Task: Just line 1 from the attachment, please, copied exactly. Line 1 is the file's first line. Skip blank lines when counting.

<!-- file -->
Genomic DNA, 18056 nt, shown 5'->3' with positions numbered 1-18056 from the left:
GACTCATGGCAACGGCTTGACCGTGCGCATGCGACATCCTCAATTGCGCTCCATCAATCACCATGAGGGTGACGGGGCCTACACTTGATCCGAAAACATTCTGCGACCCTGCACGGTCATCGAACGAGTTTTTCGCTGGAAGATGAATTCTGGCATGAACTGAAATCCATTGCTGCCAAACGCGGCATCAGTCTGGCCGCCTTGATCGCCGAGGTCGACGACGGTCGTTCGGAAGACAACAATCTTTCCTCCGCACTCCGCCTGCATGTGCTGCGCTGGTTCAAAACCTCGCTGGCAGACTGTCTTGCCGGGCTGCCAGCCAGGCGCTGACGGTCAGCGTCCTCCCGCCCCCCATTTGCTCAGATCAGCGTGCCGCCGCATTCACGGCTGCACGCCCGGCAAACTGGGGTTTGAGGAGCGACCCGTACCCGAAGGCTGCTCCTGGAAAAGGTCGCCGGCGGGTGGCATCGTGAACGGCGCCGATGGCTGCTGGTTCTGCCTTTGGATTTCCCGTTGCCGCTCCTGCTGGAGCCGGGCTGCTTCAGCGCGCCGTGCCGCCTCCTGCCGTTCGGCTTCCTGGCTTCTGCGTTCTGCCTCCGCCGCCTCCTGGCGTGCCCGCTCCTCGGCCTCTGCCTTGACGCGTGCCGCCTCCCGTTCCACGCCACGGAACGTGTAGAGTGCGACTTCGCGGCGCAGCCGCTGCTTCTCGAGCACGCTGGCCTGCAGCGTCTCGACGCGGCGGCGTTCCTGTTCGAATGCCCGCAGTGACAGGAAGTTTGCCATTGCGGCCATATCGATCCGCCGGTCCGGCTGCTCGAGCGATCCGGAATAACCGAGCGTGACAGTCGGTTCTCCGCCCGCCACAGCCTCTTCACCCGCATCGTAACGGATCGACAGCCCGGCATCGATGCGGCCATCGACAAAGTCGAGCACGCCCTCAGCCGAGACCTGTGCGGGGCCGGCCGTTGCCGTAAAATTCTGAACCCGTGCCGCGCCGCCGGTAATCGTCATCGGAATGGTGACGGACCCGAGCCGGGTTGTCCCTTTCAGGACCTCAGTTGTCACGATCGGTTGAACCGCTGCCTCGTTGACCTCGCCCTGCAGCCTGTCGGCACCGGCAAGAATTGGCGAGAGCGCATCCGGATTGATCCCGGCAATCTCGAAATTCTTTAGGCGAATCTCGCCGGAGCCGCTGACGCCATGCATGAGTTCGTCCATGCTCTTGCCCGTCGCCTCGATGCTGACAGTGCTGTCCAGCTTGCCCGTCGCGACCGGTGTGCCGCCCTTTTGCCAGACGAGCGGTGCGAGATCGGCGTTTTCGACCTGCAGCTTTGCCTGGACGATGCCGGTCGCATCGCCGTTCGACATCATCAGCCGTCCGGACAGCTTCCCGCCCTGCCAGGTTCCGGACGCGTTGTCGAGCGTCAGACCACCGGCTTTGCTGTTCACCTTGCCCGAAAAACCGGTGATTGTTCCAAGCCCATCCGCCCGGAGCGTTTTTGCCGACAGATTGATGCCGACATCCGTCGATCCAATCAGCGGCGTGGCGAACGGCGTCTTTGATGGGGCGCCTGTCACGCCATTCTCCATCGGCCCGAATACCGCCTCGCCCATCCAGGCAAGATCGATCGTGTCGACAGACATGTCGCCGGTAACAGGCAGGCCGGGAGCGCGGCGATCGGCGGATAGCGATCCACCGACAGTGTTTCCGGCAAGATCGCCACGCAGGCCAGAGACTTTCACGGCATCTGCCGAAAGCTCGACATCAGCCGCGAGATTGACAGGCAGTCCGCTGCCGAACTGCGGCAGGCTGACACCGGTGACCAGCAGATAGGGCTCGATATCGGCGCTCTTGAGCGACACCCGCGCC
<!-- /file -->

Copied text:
Genomic DNA, 18056 nt, shown 5'->3' with positions numbered 1-18056 from the left: